The document scanner 100 further includes a scan head drive assembly 120 which is supported by the housing 102. The scan head drive assembly 120 is configured to move the scan head 106 generally parallel to the first and the second platen portions 113, 114, as described above. As depicted in FIG. 2, the drive assembly 120 includes a drive cable 122 generally arranged in a triangular shape. A first and a second side (195, 196) of the triangle formed by the drive cable 122 are generally parallel to the respective first and second track portions 113, 114. A third side 197 of the drive cable is formed between the first and second sides 195, 196 of the drive cable 122. The vertices formed by the first, second and third sides (195, 196, 197) of the drive cable 122 are defined by drive cable pulleys 124 and 127 and the vertex portion 193 of the scan head track 112. The scan head 106 engages the drive cable 122, and drive cable pulley 127 is driven by a motor 126. A tensioner 123 can be added to cable pulley 124 to keep the drive cable 122 in tension to reduce undesirable movement of the scan head 106 as it moves along the scan head track 112. The drive assembly 120 thus provides a motive source to allow the scan head 106 to be moved along the scan head track 112, and to be returned to its initial position following the scanning process. The methods and apparatus specifically used to move a scan head along a scan head track, and returned to an initial position, via a scan head drive assembly are well known, and need not be described further herein.

The document scanner 100 further includes components (not shown) appropriate to a document scanner for recording an image scanned by the scan head 106. These components can include an OPC, a CCD array, electrical power supplies for the scan head 106 and the scan head drive assembly 120, electronics appropriate to managing the scanning process and recording the scanned image, user interfaces, and other well known components. These auxiliary components need not be described further herein, as their use is well known and understood in implementing document scanners.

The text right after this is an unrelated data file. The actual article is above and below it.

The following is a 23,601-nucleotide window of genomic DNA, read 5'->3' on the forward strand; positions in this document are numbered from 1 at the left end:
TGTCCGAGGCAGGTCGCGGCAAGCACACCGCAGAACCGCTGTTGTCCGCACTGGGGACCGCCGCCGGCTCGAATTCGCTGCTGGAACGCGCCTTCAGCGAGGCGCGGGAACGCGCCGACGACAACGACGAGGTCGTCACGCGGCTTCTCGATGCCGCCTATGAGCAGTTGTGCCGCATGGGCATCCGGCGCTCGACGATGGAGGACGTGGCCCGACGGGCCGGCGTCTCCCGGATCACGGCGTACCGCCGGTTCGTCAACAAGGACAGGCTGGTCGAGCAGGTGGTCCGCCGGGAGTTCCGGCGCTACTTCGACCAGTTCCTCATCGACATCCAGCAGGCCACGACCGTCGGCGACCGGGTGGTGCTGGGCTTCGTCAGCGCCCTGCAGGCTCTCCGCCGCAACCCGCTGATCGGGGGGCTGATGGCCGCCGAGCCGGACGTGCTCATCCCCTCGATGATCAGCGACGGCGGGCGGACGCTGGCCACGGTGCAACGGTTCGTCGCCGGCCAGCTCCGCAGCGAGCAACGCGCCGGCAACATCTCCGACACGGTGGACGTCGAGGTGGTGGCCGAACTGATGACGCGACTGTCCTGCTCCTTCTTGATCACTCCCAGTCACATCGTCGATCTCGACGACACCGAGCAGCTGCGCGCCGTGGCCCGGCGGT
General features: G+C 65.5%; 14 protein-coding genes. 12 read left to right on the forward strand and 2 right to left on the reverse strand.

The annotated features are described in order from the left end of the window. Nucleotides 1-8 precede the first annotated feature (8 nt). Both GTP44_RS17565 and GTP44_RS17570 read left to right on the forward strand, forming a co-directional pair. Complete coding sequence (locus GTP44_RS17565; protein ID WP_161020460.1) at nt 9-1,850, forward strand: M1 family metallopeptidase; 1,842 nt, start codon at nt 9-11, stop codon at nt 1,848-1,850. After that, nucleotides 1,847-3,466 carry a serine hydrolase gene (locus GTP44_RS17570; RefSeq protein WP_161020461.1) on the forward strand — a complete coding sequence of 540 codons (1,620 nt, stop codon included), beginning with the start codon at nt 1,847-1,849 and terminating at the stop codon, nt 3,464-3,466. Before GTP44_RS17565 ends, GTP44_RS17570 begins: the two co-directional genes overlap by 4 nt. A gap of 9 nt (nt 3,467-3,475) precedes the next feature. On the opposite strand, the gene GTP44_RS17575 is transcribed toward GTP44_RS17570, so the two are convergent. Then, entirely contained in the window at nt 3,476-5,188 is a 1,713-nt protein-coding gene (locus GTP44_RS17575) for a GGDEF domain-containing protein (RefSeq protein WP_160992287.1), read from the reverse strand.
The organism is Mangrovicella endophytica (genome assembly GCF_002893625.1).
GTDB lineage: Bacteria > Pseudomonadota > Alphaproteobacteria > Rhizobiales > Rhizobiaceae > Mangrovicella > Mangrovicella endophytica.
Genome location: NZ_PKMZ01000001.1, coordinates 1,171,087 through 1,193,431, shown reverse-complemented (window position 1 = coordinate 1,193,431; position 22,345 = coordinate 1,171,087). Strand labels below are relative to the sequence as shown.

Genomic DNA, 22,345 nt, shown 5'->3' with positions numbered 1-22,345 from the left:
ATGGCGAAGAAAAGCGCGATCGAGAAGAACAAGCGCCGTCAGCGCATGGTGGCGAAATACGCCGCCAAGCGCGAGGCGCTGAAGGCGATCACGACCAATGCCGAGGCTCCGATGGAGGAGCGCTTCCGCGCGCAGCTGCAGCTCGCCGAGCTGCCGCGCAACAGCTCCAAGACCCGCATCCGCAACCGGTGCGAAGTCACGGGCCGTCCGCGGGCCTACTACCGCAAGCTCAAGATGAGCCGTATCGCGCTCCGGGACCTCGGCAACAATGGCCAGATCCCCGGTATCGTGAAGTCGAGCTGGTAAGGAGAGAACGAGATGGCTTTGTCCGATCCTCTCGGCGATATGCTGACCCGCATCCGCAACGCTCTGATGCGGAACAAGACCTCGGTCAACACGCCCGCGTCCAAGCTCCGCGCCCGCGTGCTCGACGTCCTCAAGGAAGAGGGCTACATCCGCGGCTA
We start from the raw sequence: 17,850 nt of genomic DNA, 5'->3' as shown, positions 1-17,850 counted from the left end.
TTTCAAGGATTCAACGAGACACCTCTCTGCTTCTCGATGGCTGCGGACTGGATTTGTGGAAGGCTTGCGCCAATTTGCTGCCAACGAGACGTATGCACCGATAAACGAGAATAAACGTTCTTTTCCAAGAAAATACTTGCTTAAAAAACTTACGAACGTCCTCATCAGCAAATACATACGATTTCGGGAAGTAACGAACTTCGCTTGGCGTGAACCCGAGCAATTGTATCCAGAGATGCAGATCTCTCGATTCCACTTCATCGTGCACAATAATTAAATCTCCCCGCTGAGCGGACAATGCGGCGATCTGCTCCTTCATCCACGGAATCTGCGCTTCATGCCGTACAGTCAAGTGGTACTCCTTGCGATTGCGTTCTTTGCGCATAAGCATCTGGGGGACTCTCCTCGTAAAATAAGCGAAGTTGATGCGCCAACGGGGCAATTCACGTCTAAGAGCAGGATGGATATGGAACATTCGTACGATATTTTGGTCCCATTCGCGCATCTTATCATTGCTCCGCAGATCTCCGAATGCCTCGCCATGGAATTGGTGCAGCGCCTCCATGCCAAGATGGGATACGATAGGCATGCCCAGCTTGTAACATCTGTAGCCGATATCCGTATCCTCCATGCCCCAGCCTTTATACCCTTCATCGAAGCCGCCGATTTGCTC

Turning now to FIG. 3, a second embodiment of a document scanner 200 in accordance with the present invention is depicted in a cut-away isometric diagram. The document scanner 200 includes a two-part platen 204 which can be repositioned from an essentially flat configuration (allowing scanning of essentially flat objects) to a wedge-shaped configuration (thus allowing scanning of an open book). FIG. 3 is an isometric diagram depicting the document scanner 200 having a housing 202. Certain components of the scanner 200 (which are described more fully below) have been omitted from FIG. 3 in order to facilitate visualization of the scanner 200. The document scanner 200 includes a transparent platen 204 supported by the housing 202 and defining an upper surface 204U and a lower surface 204L. The platen 204 includes a first platen portion 213, a second platen portion 214, and a platen vertex hinge 232. Each platen portion (213, 214) defines a mating edge 215, and the first and second platen portions (213, 214) are joined at the mating edges 215 by the platen vertex hinge 232 to thereby allow the mating edges of the first and second platen portions to move generally upward (i.e., in the direction indicated by arrow “Z”) away from the housing 202. The document scanner 200 further includes a scan head 206 which is moveably supported by the housing 202 and is configured to move generally parallel to the lower surface 204L of the platen 204.

Turning briefly to FIG. 4, the scanner 200 of FIG. 3 is depicted in a side sectional view. As depicted in FIG. 4, the document scanner 200 also includes a scan head track 212 which is supported by the housing 202. The scan head track 212 is configured to moveably support the scan head 206. The scan head track 212 includes a first track portion, 252, a second track portion 254, and a track hinge 256 joining the first and second track portions. As can be seen in FIG. 4, the scan head 206 can include a light source 208 and a receptor 210, which can operate in a manner described with respect to light source 108 and receptor 110 of FIG. 2.